When Aveda energizes the flashy new solar field at its headquarters campus in Blaine this spring, nearly 3,000 solar panels are expected to generate half the electricity needed to run its on-site manufacturing facility.
“It’s a great opportunity to show our commitment to the environment,” said Dan Schibel, global sustainability manager for the hair, body and skin care company.
In Fridley, crews this week covered the rooftop of Brin Glass Co.’s manufacturing plant with nearly 2,000 solar panels. In the past year the company also has installed solar arrays at its north Minneapolis and St. Cloud locations.
After decades of hype, the solar energy trend is finally taking off in Minnesota and across the metro suburbs, fueled by a combination of state and federal incentives, low interest rates and zoning changes, industry leaders say.
Also accelerating solar growth, they say, are consumer and investor demands on companies to go green.
There are now an estimated 7,500 solar arrays in Minnesota, with 1,000 of those going up in just the last year alone, said David Shaffer, executive director of the Minnesota Solar Energy Industries Association.
The arrays cover the equivalent of 10,000 acres and generate more than 1,000 megawatts of energy, he said.
It’s not just the private sector. In Roseville and Brooklyn Park, for instance, new municipal solar arrays are creating clean energy.
“Wind is currently the cheapest form of energy in Minnesota, but by 2025 everyone is projecting solar will be the cheapest form of energy,” Shaffer said.
“Once you become the least costly form of energy, the resource sells itself. It’s gone from that thing only green people do to a thing that makes business sense. That has sped up adoption.”
In 2013, Minnesota mandated that major utilities generate 1.5% of their power from the sun by 2020. That’s approximately the output of one power plant.
The state has already exceeded that goal with more than 2% of its power now coming from solar, Shaffer said.
In the past five years, more than 650 community solar gardens have been built across the state, allowing individuals and companies to invest in solar on a smaller scale. Shaffer calls Minnesota’s community solar garden program the nation’s most successful, and he credits state policies and incentives.
Companies are typically seeing a three- to five-year payback on solar systems, which last more than two decades, said Rob Appelhof, owner and CEO of Blaine-based Cedar Creek Energy, which installed the solar arrays at Aveda and Brin Glass.
“Big companies like Aveda are taking the lead to show people the value of clean, renewable energy,” Appelhof said.
For Aveda, its new 3.7-acre solar field at the busy intersection of Interstate 35W and Lexington Avenue is part of parent company Estée Lauder’s goal to generate all its electricity through renewable sources. The new system will be officially unveiled at a “cord-cutting” ceremony near the summer solstice in June.
Company officials said the solar system not only will eventually save Aveda money, it also bolsters the brand.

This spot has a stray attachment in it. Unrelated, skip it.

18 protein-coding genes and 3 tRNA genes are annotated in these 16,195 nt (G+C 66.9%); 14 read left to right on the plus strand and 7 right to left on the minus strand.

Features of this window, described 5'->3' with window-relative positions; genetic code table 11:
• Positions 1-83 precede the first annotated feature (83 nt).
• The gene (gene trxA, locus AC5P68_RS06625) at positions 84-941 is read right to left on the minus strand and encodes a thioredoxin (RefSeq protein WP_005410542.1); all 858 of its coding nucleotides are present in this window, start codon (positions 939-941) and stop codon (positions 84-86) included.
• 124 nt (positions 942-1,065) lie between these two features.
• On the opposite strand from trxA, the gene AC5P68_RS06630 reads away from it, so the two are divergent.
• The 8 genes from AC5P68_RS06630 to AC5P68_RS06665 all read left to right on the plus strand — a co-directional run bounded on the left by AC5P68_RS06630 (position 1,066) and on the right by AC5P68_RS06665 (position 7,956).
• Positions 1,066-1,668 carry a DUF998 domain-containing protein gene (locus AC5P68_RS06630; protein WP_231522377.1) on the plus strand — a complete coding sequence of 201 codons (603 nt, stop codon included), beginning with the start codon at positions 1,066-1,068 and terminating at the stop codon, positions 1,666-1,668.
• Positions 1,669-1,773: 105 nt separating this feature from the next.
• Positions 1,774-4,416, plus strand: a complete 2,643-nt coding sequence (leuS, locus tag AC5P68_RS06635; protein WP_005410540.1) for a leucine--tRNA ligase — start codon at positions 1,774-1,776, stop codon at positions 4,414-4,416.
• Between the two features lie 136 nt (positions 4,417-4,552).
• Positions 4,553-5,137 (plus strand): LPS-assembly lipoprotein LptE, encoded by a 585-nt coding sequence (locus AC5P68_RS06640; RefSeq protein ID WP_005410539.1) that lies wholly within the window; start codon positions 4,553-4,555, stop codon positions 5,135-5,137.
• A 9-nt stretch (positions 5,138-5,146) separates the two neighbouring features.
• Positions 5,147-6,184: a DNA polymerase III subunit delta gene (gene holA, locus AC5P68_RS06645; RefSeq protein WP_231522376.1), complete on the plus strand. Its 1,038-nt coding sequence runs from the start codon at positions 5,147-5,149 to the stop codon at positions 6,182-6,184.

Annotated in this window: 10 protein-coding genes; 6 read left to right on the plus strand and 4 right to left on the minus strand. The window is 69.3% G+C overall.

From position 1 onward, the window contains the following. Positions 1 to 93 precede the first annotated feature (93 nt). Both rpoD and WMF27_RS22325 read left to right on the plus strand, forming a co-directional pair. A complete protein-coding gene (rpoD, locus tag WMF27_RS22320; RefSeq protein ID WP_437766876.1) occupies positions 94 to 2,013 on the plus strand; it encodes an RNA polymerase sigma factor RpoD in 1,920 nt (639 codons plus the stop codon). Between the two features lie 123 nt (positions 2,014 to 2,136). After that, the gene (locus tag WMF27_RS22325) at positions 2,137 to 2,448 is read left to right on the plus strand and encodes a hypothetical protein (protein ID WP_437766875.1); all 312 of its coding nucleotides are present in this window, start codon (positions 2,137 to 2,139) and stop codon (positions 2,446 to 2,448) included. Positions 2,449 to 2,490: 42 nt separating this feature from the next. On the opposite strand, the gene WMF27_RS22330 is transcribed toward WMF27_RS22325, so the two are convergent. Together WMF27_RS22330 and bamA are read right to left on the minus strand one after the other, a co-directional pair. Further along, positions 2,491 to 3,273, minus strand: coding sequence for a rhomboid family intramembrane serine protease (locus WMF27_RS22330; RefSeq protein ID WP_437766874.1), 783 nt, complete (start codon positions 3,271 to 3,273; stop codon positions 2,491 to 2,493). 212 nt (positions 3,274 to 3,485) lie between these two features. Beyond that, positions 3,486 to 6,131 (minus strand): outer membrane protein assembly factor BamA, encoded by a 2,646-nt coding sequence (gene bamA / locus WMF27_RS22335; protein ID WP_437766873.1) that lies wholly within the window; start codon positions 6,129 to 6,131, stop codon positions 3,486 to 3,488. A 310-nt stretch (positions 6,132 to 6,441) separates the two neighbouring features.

“We are hoping the guests and customers of Aveda see the value of it,” Schibel said. “People will really see Aveda as walking the walk and talking the talk.”
In addition to installing the solar panels, the company will make its 58-acre campus pollinator-friendly by planting a variety of flowers, grasses and trees. Aveda already keeps beehives on the 58-acre Blaine campus and plans to add more after the planting is finished.
Blaine city officials tweaked their zoning last year to allow for Aveda’s prominent ground solar array.
“We know [solar arrays] are getting more popular, and we know we would have requests like this soon or later,” said Blaine City Planner Lori Johnson.
While another ground solar project in a Blaine neighborhood failed to get City Council approval a few years back, the Aveda project in a commercial corner of the city was welcome, Johnson said.
“People are more open and willing in certain locations,” she said.
Rick Tisdale, senior project engineer at Cedar Creek Energy, said local approval for solar arrays — especially those mounted on the ground — can sometimes be the trickiest part of the process.
Statutes in some municipalities allow for the installation of antiquated technology, such as the huge satellite dishes popular in the 1980s, but outlaw even one solar panel mounted on a garage rooftop, he said.
“We have to work with cities and counties to become more in tune with the world today,” Tisdale said.
But communities are slowly coming around. They’re even looking at installing solar arrays on unused land near water treatment plants, maintenance buildings and towers. Many solar arrays are placed on flat industrial roofs, making them all but invisible to passersby.
You can’t see the nearly 2,000 solar panels on the roof of Brin Glass Company’s huge manufacturing plant in Fridley, but workers at the employee-owned company have been excitedly spreading the word about them.
Brin Glass President Bill Sullivan said he appreciates the green aspect of it, but he said that in the end he decided to install solar at three of his facilities this past year for “selfish reasons, really, to be honest.”
“There are a lot of state and federal tax credits and depreciation credits that made sense from an economic standpoint,” he said.
He added that he expects to recoup his cost for the system in three to five years.
Nevertheless, Brin’s energy strategy matches the company’s mission. The company manufactures, fabricates and installs glass windows and doors that are made with energy-efficient materials.
“It made sense from a sustainability aspect for our organization to take that next step,” Sullivan said.
Shannon Prather • 651-925-5037